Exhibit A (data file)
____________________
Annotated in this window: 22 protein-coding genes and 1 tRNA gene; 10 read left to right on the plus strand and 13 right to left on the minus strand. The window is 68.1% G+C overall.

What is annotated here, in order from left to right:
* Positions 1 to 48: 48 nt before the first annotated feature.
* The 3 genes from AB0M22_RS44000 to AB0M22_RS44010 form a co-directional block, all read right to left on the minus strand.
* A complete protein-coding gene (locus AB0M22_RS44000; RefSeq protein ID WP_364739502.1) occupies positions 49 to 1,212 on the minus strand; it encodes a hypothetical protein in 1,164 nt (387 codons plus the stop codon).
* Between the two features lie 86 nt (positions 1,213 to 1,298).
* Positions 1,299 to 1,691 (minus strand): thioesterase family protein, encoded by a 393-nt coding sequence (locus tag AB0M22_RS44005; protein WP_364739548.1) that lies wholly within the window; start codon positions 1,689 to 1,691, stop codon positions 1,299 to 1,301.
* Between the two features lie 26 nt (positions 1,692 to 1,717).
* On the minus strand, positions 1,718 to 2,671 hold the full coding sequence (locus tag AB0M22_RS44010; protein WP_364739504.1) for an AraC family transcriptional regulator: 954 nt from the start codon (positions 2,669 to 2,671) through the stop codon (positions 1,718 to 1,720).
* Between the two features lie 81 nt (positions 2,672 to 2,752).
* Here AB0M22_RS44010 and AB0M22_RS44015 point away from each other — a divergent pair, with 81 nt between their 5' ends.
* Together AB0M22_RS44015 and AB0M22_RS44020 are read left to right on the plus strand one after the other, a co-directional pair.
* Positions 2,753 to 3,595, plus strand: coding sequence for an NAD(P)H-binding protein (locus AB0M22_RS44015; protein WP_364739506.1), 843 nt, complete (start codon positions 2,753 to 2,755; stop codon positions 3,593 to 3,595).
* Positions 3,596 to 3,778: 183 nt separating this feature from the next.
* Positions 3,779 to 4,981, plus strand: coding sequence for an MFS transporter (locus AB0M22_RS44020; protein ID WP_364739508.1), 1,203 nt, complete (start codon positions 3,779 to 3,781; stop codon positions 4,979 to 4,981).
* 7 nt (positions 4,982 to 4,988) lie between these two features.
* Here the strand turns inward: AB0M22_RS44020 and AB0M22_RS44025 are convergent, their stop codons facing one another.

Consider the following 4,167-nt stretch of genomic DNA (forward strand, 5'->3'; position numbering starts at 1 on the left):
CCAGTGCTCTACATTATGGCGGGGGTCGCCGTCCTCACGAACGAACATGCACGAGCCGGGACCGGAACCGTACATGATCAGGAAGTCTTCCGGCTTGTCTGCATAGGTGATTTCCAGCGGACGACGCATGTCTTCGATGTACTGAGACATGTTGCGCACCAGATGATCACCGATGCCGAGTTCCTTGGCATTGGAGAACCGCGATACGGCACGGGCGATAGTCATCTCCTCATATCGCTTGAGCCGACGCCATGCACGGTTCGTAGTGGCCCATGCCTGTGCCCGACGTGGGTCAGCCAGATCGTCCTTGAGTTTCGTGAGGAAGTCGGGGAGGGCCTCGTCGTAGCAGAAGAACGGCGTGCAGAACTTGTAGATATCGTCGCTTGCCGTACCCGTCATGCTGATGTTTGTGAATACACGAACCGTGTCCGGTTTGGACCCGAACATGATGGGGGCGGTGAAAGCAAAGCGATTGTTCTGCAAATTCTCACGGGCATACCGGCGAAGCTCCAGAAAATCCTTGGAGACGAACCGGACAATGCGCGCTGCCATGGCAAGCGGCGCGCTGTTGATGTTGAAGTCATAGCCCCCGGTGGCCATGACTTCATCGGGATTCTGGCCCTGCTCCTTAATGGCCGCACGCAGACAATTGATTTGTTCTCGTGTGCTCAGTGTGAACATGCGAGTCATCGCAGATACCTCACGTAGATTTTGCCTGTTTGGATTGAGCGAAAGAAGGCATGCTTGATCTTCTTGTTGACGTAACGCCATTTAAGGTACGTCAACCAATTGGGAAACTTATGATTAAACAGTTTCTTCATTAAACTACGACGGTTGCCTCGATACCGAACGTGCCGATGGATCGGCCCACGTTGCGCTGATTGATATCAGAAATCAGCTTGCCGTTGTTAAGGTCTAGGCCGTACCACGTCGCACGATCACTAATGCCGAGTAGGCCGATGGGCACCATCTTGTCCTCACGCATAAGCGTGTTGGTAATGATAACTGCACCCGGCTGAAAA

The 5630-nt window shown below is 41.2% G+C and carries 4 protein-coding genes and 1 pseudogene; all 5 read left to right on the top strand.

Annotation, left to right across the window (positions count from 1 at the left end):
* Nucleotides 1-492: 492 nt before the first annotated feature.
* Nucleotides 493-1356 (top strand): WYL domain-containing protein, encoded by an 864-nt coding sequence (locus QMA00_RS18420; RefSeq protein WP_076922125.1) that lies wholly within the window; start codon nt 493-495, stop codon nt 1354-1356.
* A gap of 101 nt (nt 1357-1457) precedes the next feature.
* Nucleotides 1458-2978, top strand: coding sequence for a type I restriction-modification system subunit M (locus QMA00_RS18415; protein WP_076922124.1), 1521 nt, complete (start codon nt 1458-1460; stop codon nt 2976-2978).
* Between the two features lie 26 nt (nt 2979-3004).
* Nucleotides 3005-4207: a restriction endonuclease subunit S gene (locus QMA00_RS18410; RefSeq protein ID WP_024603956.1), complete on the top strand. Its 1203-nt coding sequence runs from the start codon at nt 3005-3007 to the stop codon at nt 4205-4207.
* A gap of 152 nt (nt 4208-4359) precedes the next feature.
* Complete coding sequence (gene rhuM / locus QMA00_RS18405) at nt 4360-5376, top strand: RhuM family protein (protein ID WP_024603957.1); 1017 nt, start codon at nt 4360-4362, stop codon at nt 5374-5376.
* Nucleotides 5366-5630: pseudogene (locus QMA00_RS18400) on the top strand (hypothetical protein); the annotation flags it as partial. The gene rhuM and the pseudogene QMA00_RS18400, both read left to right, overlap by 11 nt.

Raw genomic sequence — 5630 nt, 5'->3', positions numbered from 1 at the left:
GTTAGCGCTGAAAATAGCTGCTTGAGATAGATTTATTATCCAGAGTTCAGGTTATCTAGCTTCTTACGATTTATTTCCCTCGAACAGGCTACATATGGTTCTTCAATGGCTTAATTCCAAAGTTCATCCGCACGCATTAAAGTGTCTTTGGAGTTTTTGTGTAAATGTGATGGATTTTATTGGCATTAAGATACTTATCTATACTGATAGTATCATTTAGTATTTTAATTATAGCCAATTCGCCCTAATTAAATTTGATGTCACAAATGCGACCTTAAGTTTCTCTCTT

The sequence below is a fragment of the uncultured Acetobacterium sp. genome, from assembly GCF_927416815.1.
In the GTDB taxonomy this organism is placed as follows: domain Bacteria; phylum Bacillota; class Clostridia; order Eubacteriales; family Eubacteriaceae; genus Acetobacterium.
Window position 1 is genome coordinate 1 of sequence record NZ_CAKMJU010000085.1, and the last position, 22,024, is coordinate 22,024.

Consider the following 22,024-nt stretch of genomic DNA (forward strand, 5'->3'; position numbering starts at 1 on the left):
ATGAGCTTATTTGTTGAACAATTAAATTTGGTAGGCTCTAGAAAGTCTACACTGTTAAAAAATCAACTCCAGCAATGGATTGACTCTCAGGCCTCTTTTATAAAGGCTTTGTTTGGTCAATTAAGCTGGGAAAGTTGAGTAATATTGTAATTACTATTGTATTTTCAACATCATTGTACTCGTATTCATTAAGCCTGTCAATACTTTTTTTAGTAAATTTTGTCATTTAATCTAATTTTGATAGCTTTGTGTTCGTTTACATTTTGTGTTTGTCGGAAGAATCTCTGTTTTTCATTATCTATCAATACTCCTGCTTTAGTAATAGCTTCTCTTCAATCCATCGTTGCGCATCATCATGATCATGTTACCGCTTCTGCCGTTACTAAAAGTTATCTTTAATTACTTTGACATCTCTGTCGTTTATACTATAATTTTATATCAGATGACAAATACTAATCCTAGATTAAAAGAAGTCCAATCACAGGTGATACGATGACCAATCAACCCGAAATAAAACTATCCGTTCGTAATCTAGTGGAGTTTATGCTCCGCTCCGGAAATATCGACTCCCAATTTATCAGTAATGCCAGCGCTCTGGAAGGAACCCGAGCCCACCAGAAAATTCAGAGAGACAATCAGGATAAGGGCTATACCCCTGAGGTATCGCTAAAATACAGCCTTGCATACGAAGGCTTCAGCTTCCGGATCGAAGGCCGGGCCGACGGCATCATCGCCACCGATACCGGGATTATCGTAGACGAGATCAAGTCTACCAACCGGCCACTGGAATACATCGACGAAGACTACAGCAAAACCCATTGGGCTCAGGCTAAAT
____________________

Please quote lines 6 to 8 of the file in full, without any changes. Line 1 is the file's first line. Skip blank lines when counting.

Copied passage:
* Between the two features lie 86 nt (positions 1,213 to 1,298).
* Positions 1,299 to 1,691 (minus strand): thioesterase family protein, encoded by a 393-nt coding sequence (locus tag AB0M22_RS44005; protein WP_364739548.1) that lies wholly within the window; start codon positions 1,689 to 1,691, stop codon positions 1,299 to 1,301.
* Between the two features lie 26 nt (positions 1,692 to 1,717).